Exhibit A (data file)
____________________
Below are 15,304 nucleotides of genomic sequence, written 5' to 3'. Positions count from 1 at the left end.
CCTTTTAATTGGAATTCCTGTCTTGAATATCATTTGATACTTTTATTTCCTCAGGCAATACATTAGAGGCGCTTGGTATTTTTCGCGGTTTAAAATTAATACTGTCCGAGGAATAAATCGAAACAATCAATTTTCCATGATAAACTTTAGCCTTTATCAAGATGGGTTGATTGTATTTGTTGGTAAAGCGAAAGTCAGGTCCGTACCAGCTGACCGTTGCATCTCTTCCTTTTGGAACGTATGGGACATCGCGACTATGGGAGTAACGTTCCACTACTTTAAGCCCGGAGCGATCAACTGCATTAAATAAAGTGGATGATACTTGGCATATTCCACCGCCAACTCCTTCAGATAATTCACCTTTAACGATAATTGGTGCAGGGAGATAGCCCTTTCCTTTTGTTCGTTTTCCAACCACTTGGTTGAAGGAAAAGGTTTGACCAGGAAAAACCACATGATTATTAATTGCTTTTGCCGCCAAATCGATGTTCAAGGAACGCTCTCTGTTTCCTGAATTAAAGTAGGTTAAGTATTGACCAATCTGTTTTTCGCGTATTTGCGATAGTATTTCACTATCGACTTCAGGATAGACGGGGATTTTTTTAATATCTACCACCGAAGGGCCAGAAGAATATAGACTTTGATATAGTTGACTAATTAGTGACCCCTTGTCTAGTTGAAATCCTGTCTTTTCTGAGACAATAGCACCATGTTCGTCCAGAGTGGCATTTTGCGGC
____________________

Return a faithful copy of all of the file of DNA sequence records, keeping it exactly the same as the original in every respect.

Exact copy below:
Below are 15,304 nucleotides of genomic sequence, written 5' to 3'. Positions count from 1 at the left end.
CCTTTTAATTGGAATTCCTGTCTTGAATATCATTTGATACTTTTATTTCCTCAGGCAATACATTAGAGGCGCTTGGTATTTTTCGCGGTTTAAAATTAATACTGTCCGAGGAATAAATCGAAACAATCAATTTTCCATGATAAACTTTAGCCTTTATCAAGATGGGTTGATTGTATTTGTTGGTAAAGCGAAAGTCAGGTCCGTACCAGCTGACCGTTGCATCTCTTCCTTTTGGAACGTATGGGACATCGCGACTATGGGAGTAACGTTCCACTACTTTAAGCCCGGAGCGATCAACTGCATTAAATAAAGTGGATGATACTTGGCATATTCCACCGCCAACTCCTTCAGATAATTCACCTTTAACGATAATTGGTGCAGGGAGATAGCCCTTTCCTTTTGTTCGTTTTCCAACCACTTGGTTGAAGGAAAAGGTTTGACCAGGAAAAACCACATGATTATTAATTGCTTTTGCCGCCAAATCGATGTTCAAGGAACGCTCTCTGTTTCCTGAATTAAAGTAGGTTAAGTATTGACCAATCTGTTTTTCGCGTATTTGCGATAGTATTTCACTATCGACTTCAGGATAGACGGGGATTTTTTTAATATCTACCACCGAAGGGCCAGAAGAATATAGACTTTGATATAGTTGACTAATTAGTGACCCCTTGTCTAGTTGAAATCCTGTCTTTTCTGAGACAATAGCACCATGTTCGTCCAGAGTGGCATTTTGCGGC